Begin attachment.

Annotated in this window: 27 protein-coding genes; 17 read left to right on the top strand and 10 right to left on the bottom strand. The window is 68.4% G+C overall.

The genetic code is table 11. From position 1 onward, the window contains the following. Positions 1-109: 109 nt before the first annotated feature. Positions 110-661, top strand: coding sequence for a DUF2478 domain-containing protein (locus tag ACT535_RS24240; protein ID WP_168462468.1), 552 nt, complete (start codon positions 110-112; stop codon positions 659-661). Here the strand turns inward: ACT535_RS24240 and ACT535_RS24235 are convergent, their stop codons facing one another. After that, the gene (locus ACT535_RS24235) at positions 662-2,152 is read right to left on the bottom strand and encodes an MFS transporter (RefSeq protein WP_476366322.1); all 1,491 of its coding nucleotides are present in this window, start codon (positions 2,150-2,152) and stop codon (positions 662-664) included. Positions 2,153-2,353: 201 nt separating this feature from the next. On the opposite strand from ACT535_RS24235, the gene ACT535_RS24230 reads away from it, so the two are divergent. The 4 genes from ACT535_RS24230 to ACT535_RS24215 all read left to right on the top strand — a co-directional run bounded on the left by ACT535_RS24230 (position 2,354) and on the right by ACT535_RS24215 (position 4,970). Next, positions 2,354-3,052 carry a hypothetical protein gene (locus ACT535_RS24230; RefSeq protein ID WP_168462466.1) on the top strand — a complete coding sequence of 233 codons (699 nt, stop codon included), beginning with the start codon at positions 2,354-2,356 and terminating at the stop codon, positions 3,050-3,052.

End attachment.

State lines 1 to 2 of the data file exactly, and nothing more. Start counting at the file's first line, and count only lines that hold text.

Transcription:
Annotated in this window: 27 protein-coding genes; 17 read left to right on the top strand and 10 right to left on the bottom strand. The window is 68.4% G+C overall.

The genetic code is table 11. From position 1 onward, the window contains the following. Positions 1-109: 109 nt before the first annotated feature. Positions 110-661, top strand: coding sequence for a DUF2478 domain-containing protein (locus tag ACT535_RS24240; protein ID WP_168462468.1), 552 nt, complete (start codon positions 110-112; stop codon positions 659-661). Here the strand turns inward: ACT535_RS24240 and ACT535_RS24235 are convergent, their stop codons facing one another. After that, the gene (locus ACT535_RS24235) at positions 662-2,152 is read right to left on the bottom strand and encodes an MFS transporter (RefSeq protein WP_476366322.1); all 1,491 of its coding nucleotides are present in this window, start codon (positions 2,150-2,152) and stop codon (positions 662-664) included. Positions 2,153-2,353: 201 nt separating this feature from the next. On the opposite strand from ACT535_RS24235, the gene ACT535_RS24230 reads away from it, so the two are divergent. The 4 genes from ACT535_RS24230 to ACT535_RS24215 all read left to right on the top strand — a co-directional run bounded on the left by ACT535_RS24230 (position 2,354) and on the right by ACT535_RS24215 (position 4,970). Next, positions 2,354-3,052 carry a hypothetical protein gene (locus ACT535_RS24230; RefSeq protein ID WP_168462466.1) on the top strand — a complete coding sequence of 233 codons (699 nt, stop codon included), beginning with the start codon at positions 2,354-2,356 and terminating at the stop codon, positions 3,050-3,052.